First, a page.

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NextGen Women Outperform in Business

New report finds it pays to have younger women on business teams

We’re all looking for a competitive edge — from new products to new talent to new markets.

But there’s one angle companies really haven’t exploited to drive their growth and innovation: Nextgen women – those women born between 1995-2010 who are just entering the workforce.

While most business and HR leaders probably aren’t yet thinking about Gen Z, the data is a wake-up call for CEOs, HR leaders and venture investors: pay attention to this “innovation generation” if you want to drive growth and reduce risk.

The Proving the Power of NextGen Women report was released in a live briefing with leaders from KKR, the NASDAQ and EY (watch the briefing replay).

The research is based on six years of data college venture competitions involving 1,454 participants on 535 teams from three universities – UCLA, Rice University and the University of Connecticut. Students compete for real prize money – ranging from $3,000 to $100,000 – based on the viability of their business plans.

The groundbreaking report finds that although women comprise just 22% of participants in these business competitions, 51% of the ranking teams – those in first, second or third place – had a woman founder.

Additionally, among the first-place winning teams, 32% had a woman CEO.

“What’s powerful is the comparison of the 22% of women participants to the 51% of ranking teams,” said George Brooks, Americas Leader for EY’s People Advisory Services, in discussing the report.

Why women outperform

Why is it that women are out-performing men?

David Noble, professor and director of the Werth Institute for Innovation and Entrepreneurship at the University of Connecticut who also participated in the report’s release, said that “women are less likely to get involved in entrepreneurial programming before they have a well thought-out idea and team. So, they’re waiting to a later point to show up and get involved.”

Professor Noble adds that “Women-led teams and diverse teams visualize markets that male-only teams don’t see and don’t know. So, they’re getting more market breadth and building out solutions better for both men and women compared to male-centric teams and solutions.”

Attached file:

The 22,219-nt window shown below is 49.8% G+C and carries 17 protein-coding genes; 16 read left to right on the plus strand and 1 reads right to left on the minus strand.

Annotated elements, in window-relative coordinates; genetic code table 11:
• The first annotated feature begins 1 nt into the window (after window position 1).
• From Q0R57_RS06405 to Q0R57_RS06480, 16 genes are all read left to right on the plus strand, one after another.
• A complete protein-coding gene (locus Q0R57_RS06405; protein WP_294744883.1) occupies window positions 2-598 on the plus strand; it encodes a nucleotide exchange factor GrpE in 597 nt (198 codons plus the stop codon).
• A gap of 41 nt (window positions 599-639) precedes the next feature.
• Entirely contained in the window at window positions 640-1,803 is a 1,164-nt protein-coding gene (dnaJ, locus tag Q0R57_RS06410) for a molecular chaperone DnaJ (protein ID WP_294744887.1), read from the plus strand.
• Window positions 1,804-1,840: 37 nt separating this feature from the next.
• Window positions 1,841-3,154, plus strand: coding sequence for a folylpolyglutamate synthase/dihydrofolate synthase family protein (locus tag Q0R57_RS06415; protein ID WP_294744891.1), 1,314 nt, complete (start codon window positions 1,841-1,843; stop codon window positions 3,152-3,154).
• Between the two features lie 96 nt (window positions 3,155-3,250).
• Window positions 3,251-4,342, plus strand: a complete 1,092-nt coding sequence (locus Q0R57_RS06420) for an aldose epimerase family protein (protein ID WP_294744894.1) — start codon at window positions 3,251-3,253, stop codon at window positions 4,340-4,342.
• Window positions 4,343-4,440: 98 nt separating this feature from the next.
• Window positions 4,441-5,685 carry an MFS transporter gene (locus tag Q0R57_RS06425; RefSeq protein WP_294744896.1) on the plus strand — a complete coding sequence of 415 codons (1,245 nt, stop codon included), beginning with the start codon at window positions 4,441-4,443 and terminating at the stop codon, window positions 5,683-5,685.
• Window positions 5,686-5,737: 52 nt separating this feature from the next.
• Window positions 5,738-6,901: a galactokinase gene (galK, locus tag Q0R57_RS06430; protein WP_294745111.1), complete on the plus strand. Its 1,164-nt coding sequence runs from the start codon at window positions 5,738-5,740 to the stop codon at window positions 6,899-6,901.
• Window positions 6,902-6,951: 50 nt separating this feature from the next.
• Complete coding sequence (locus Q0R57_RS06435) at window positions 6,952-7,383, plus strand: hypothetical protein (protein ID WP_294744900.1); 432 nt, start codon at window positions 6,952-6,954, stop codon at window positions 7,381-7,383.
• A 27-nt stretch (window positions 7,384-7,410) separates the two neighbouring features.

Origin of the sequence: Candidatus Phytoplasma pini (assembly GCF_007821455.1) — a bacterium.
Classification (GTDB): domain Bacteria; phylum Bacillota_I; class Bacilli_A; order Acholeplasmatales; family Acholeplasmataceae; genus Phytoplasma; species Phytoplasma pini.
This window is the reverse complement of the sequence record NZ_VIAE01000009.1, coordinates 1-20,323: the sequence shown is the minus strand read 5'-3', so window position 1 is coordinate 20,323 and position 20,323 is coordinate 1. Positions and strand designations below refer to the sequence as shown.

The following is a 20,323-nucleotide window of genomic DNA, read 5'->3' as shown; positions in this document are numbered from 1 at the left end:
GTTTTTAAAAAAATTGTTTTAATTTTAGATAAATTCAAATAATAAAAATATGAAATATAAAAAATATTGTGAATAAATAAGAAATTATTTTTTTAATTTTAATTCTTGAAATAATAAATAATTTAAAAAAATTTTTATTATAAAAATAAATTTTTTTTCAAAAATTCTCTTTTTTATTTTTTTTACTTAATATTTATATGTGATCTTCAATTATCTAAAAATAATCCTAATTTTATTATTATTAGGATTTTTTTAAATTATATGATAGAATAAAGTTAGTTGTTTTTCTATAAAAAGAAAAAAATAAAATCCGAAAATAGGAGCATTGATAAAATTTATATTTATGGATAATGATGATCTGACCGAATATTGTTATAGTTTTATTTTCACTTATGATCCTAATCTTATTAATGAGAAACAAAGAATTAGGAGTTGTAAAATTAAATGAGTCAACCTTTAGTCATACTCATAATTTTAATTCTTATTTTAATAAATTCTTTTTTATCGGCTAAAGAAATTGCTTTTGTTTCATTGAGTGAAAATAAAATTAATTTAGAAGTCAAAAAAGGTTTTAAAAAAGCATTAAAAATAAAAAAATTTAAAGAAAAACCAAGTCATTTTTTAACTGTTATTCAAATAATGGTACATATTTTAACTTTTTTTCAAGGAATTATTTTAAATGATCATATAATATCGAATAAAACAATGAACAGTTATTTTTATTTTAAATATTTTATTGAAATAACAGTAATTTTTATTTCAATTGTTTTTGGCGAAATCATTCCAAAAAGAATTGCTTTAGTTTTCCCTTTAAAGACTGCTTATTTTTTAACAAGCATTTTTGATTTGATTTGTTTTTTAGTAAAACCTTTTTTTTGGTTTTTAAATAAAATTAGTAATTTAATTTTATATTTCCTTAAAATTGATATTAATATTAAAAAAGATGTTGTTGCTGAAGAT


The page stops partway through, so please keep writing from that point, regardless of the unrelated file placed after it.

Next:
How can you harness nextgen women?

  • Include nextgen women on teams – It’s not enough to have women in your firm; be sure they’re involved in innovation and meetings. They want purpose in their jobs. Don’t overlook their drive: According to EY, 30% of women-led companies target growth rates of more than 15% in the next 12 months vs just 5%.
  • Invest in STEEM, not just STEM Education – STEM creates the doers, but the “E” for entrepreneurship will ensure the development of leaders with the mindset to navigate in the Future of Work.

Jody Bell, 16, developed a business plan through Girls With Impact and then launched her venture, In Case of Deportation, giving her a giant leg-up for college and career.

“I can guarantee you that there are other high schoolers equally as driven, and if we give them the skills, they will become the future leaders we need right now,” she said during the briefing.  (Watch Jody 11 minutes in )

  • Boost your recruiting ROI – According to a Payscale survey, a whopping 60% of companies say new hires lack problem solving and critical thinking skills – as well as those soft, professional skills such as writing emails or presenting an idea.

Rather than “shooting from the hip” in recruiting efforts, consider partnering with organizations like Girls With Impact that reach younger to deliver critical skills training and help employers build a diverse talent pipeline. Not only can recruiting dollars be better targeted, but such programs provide employee engagement, community impact and branding opportunities.

Professor Noble says: “This is another nail in the business gender coffin. Companies that fail to turn to the next generation will miss out – pure and simple.”

Jennifer Openshaw, a nationally known financial innovator and commentator seen on Oprah and CNN, is CEO of Girls With Impact, the nation’s only tech-enabled mini-MBA turning teens into tomorrow’s CEOs and entrepreneurs. To partner, go here. Watch the Academy in Action

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